The UN Declaration was the subject of one of the most extensive deliberation processes ever undertaken in the international human rights system. The collaboration between Canadian government representatives and Indigenous peoples during the final years of negotiation was a key factor in developing a text that could attain such broad, global support.
The development of the Declaration took more than two decades. Another decade has passed since the negotiations concluded. It is time for the government of Canada to commit to re-engage in a collaborative dialogue with Indigenous peoples to take the Declaration to the necessary next stage of domestic implementation. Bill C-262 provides a framework for doing so in a way that is principled, systematic, cooperative, transparent and accountable. This approach deserves the support of all Parliamentarians, all Parties and all Canadians.
- The Coalition for the Human Rights of Indigenous Peoples
Statement endorsed by:
Amnesty International Canada
Assembly of First Nations
Assemblée des Premières Nations du Québec et Labrador/Assembly of First Nations of Quebec and Labrador
BC Assembly of First Nations
Canadian Friends Service Committee (Quakers)
Chiefs of Ontario
First Nations Summit
Grand Council of the Crees (Eeyou Istchee)
Indigenous World Association
KAIROS: Canadian Ecumenical Justice Initiatives
Québec Native Women/Femmes Autochtones du Québec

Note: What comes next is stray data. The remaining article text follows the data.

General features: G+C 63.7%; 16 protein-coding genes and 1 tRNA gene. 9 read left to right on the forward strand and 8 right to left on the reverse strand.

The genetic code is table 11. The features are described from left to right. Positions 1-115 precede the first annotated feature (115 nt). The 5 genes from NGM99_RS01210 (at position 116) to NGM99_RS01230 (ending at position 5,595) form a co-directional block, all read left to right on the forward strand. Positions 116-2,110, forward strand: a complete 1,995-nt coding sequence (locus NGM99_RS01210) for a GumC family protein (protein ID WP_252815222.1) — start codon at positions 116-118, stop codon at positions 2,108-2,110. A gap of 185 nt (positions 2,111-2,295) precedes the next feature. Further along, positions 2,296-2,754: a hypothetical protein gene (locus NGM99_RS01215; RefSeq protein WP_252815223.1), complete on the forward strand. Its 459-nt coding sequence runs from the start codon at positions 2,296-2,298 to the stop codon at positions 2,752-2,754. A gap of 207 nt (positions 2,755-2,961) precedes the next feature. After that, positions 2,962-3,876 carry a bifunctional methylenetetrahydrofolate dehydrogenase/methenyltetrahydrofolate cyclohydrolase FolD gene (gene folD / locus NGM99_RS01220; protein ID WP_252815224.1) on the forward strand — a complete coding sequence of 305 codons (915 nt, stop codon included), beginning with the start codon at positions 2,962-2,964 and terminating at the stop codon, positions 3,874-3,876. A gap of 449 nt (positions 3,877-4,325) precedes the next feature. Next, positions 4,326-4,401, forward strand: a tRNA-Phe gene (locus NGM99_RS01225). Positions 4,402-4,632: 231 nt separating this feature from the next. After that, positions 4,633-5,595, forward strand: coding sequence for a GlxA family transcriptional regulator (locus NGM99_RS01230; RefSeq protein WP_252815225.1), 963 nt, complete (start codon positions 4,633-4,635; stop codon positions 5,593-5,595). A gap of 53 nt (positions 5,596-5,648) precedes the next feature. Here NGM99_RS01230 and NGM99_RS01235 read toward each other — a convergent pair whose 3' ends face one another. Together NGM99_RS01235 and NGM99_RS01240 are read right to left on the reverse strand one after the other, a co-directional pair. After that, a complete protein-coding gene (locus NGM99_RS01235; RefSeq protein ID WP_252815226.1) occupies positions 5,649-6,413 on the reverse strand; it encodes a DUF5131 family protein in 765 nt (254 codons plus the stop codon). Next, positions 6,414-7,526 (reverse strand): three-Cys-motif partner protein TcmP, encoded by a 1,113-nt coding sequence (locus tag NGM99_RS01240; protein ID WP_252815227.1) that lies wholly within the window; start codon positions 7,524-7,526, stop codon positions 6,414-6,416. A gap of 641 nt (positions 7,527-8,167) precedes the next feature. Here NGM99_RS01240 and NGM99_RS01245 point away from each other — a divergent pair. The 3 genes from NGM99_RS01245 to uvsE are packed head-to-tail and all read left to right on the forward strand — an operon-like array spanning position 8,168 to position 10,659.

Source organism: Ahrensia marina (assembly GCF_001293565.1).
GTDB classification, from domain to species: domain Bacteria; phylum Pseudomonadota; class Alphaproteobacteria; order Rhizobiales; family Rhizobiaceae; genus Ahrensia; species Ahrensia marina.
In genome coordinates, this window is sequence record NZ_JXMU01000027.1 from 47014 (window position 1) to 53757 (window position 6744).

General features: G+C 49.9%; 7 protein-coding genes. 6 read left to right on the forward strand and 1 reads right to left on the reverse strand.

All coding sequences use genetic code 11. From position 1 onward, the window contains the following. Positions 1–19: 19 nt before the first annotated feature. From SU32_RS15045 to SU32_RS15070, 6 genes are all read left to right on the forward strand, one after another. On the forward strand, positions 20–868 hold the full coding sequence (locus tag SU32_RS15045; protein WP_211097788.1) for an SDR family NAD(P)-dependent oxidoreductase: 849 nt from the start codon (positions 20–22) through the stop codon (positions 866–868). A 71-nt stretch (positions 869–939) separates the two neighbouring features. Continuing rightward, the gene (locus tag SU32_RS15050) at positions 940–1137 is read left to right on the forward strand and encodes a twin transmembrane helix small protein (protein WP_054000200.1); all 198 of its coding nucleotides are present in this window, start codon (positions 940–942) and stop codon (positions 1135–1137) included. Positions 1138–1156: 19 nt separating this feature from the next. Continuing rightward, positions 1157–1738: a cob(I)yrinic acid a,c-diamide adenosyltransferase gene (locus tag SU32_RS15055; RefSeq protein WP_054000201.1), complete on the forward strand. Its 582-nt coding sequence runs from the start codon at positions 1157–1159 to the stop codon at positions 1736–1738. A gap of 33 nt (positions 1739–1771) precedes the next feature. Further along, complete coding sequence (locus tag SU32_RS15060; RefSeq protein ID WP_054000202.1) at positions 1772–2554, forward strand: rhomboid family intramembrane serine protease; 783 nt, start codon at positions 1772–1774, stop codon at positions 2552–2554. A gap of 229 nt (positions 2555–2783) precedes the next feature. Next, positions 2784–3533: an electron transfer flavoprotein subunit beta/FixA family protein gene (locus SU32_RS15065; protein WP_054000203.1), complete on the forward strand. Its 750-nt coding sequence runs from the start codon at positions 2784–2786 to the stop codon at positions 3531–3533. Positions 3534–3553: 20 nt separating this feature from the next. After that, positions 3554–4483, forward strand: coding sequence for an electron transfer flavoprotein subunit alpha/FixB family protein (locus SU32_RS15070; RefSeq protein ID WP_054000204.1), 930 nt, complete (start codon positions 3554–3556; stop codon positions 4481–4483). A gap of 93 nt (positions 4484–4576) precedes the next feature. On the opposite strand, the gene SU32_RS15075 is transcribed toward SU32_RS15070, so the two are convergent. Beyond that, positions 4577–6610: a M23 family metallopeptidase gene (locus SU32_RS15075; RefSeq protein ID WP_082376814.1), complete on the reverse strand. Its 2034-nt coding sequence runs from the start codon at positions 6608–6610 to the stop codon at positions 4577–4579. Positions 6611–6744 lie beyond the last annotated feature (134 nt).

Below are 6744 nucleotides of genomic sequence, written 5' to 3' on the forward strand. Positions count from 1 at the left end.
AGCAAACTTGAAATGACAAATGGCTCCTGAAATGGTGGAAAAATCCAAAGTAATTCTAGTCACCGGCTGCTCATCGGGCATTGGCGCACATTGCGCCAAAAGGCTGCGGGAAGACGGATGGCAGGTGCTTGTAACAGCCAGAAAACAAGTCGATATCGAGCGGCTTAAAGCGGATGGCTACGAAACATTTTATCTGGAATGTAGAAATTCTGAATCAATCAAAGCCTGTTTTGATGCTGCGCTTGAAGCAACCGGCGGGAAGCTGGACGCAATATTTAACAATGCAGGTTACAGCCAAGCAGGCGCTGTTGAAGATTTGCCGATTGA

Union of BC Indian Chiefs
1. Bill C-262 sets out the key principles that must guide implementation of the Declaration. In its preamble, the Bill notes the importance of rejecting colonialism and doctrines of racial superiority. Instead, it embraces “a contemporary approach based on good faith and on principles of justice, democracy, equality, non-discrimination, good governance and respect for human rights.”
2. Bill C-262 provides clear public affirmation that the standards set out in the UN Declaration have “application in Canadian law.” It is already well established that international human rights standards are a relevant and persuasive source of interpretation of Canadian law. Canadian courts regularly draw on international law for this purpose. The UN Declaration is not an exception: in fact, Canadian courts and tribunals have already used the UN Declaration to help interpret and clarify Canadian law. Affirmation of this principle in Bill C-262 helps address some of the confusion created by the previous government that had taken inaccurate and often contradictory positions on the legal application of the Declaration.